“Shh,” the man whispered. “Or he’ll hear you.” He stepped to one side and motioned behind him.

Langdon was not there. All Katherine saw was a huge black fiberglass box. Its shape bore an unsettling resemblance to the heavy crates in which corpses were shipped back from war. Two

massive clasps firmly locked the box shut.

“He’s inside?!” Katherine blurted. “But . . . he’ll suffocate!”

“No, he won’t,” the man said, pointing to a series of transparent pipes that ran along the wall into the bottom of the crate. “He’ll only wish he could.”

In total darkness, Langdon listened intently to the muffled vibrations he now heard from the outside world. Voices? He began pounding on the box and shouting at the top of his lungs. “Help! Can anyone hear me?!”

Far off, a muted voice called out. “Robert! My God, no! NO!”

He knew the voice. It was Katherine, and she sounded terrified. Even so, it was a welcome sound. Langdon drew a breath to call out to her, but he stopped short, feeling an unexpected sensation at the back of his neck. A faint breeze seemed to be emanating from the bottom of the box. How is that possible? He lay very still, taking stock. Yes, definitely. He could feel the tiny hairs on the back of his neck being tickled by air movement.

Instinctively, Langdon began feeling along the floor of the box, searching for the source of the air. It took only a moment to locate. There’s a tiny vent! The small perforated opening felt similar to a drain plate on a sink or tub, except that a soft, steady breeze was now coming up through it.

He’s pumping air in for me. He doesn’t want me to suffocate.

Langdon’s relief was short-lived. A terrifying sound was now emanating up through the holes in the vent. It was the unmistakable gurgle of flowing liquid . . . coming his way.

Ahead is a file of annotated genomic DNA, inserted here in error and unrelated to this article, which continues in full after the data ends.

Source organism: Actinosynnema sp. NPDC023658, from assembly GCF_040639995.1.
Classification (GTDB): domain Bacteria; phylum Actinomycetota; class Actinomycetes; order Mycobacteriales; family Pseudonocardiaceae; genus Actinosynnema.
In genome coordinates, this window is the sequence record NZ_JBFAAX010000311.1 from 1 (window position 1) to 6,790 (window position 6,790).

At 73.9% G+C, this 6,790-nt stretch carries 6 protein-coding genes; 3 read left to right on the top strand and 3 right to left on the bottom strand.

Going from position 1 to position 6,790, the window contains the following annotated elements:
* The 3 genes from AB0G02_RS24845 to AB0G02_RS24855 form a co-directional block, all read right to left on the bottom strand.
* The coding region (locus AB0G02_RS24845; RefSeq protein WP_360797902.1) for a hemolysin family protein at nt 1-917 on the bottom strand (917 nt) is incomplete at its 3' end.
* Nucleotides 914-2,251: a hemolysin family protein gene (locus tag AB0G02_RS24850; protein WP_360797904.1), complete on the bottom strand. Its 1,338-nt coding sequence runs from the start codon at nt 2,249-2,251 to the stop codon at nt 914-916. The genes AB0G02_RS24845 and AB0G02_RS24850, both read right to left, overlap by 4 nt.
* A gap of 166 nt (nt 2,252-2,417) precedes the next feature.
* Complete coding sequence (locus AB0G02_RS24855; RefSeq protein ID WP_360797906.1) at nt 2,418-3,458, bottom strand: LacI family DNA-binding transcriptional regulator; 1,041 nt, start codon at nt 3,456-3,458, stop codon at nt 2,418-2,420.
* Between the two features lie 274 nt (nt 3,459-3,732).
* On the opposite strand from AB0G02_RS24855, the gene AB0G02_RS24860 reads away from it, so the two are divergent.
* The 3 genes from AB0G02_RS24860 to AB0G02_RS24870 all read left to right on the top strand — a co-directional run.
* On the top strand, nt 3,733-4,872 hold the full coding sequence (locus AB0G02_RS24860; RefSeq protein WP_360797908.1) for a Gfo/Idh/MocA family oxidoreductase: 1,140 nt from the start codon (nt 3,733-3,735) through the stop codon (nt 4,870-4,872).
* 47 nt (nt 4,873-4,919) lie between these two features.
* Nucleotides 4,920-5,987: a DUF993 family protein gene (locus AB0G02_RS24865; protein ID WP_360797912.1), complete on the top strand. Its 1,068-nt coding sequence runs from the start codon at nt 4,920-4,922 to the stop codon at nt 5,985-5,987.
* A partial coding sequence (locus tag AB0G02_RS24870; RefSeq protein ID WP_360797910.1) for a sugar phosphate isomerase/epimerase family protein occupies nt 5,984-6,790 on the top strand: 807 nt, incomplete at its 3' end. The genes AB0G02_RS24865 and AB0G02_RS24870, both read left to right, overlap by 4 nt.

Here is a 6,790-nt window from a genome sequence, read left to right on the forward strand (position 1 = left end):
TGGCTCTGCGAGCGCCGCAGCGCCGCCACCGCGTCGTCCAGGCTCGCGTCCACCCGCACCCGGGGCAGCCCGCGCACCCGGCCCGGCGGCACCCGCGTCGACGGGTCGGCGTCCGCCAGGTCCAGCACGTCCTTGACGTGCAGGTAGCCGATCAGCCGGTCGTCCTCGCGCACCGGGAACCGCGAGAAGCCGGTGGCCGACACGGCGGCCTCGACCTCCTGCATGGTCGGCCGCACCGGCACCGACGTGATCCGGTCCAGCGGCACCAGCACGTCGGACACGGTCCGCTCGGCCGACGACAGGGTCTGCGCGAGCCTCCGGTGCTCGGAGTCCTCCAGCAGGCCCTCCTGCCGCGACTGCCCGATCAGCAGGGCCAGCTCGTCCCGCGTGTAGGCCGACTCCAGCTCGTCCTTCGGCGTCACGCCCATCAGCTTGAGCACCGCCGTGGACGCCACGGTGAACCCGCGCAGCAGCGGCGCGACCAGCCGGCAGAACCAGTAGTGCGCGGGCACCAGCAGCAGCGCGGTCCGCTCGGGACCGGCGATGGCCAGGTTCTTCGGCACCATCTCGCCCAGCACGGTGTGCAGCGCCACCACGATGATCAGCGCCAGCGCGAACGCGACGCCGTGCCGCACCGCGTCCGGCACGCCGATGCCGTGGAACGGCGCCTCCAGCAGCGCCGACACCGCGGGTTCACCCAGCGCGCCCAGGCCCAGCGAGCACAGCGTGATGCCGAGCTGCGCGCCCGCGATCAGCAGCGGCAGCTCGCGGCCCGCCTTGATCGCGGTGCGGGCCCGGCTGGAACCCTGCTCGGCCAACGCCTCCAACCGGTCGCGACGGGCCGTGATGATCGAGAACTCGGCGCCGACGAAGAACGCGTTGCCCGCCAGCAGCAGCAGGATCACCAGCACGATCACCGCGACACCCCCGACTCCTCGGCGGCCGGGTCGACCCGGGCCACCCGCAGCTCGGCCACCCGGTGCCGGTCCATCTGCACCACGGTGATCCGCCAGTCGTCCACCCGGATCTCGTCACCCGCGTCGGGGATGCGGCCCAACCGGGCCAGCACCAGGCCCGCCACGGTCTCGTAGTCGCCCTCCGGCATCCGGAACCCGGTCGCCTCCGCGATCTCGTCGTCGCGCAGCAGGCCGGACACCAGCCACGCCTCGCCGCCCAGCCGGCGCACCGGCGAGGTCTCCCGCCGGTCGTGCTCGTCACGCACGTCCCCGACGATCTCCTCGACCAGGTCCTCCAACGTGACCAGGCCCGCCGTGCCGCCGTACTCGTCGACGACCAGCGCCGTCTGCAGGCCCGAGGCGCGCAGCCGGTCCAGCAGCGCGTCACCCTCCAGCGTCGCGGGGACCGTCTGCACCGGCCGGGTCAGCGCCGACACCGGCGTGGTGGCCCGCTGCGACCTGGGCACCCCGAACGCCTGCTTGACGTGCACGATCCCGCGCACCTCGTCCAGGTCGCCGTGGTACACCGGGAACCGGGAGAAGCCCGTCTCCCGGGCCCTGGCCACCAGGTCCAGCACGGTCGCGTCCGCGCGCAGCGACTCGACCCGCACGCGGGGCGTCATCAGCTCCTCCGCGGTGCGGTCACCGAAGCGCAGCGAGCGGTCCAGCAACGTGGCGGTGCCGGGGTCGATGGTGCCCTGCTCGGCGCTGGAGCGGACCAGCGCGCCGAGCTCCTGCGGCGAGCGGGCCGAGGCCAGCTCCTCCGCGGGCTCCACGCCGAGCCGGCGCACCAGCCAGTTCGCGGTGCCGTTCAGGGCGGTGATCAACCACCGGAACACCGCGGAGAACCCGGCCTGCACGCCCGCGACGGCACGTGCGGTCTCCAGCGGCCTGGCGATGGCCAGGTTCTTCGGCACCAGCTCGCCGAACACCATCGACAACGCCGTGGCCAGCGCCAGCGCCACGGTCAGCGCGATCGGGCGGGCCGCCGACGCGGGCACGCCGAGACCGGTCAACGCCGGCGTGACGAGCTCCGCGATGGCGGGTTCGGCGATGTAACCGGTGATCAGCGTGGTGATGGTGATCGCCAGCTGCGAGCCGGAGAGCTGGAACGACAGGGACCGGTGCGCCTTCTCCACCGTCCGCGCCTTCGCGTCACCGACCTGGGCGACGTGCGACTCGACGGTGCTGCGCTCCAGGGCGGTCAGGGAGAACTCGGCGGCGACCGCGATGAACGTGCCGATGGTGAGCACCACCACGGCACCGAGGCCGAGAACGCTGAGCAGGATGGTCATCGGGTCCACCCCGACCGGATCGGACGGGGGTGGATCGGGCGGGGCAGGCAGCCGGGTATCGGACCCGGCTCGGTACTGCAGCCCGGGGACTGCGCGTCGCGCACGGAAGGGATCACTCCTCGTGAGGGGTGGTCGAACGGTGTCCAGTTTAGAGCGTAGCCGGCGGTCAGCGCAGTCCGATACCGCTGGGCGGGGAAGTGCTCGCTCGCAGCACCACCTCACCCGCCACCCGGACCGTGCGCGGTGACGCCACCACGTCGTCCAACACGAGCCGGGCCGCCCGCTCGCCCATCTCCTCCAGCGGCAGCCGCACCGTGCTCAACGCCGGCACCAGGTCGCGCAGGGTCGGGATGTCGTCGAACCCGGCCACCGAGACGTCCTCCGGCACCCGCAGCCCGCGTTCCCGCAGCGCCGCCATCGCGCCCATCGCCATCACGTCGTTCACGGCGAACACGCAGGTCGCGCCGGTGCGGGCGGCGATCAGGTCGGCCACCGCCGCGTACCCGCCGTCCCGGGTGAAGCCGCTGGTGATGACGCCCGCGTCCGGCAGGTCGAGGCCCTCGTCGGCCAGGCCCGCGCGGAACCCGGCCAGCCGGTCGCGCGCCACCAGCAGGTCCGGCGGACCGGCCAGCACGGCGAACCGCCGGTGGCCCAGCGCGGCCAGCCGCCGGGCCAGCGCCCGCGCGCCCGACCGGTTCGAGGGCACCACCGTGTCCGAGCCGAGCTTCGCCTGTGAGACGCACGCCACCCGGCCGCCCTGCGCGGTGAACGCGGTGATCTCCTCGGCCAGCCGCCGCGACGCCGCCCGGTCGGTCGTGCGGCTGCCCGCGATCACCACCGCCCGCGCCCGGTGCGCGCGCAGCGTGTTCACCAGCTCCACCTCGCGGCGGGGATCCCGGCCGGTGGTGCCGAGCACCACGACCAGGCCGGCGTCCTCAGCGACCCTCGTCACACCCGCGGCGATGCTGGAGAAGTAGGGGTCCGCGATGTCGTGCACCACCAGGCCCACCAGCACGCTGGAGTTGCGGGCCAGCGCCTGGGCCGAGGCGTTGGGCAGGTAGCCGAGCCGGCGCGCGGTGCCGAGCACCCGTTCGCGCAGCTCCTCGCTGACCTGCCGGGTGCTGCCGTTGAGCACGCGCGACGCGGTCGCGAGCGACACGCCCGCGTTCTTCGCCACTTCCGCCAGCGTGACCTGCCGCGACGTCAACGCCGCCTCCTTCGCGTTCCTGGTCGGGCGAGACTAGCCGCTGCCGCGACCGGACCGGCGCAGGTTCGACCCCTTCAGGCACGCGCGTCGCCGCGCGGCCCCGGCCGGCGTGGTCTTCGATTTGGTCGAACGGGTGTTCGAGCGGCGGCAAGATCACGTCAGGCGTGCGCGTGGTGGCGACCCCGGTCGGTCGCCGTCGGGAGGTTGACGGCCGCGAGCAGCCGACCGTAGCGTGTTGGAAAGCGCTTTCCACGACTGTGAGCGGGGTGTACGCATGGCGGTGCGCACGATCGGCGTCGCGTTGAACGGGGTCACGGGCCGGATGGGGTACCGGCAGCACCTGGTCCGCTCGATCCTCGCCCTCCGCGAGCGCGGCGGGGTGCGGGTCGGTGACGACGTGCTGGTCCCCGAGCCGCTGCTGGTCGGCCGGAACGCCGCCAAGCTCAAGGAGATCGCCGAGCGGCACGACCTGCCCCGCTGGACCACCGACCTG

Katherine stared in disbelief at the clear shaft of liquid that was progressing down one of the pipes toward Langdon’s crate. The scene looked like some kind of twisted stage magician’s act.

He’s pumping water into the crate?!

Katherine strained at her bonds, ignoring the deep bite of the wires around her wrists. All she could do was look on in panic. She could hear Langdon pounding in desperation, but as the water reached the underside of the container, the pounding stopped. There was a moment of terrified silence. Then the pounding started again with renewed desperation.

“Let him out!” Katherine begged. “Please! You can’t do this!”

“Drowning is a terrible death, you know.” The man spoke calmly as he paced around her in circles. “Your assistant, Trish, could tell you that.”

Katherine heard his words, but she could barely process them.

“You may remember that I almost drowned once,” the man whispered. “It was on your family’s estate in Potomac. Your brother shot me, and I fell through the ice, out at Zach’s bridge.”

Katherine glared at him, filled with loathing. The night you killed my mother.

“The gods protected me that night,” he said. “And they showed me the way . . . to become one of them.”

The water gurgling into the box behind Langdon’s head felt warm . . . body temperature. The fluid was already several inches deep and had

completely swallowed the back of his naked body. As it began creeping up his rib cage, Langdon felt a stark reality closing in fast.

I’m going to die.

With renewed panic, he raised his arms and began pounding wildly again.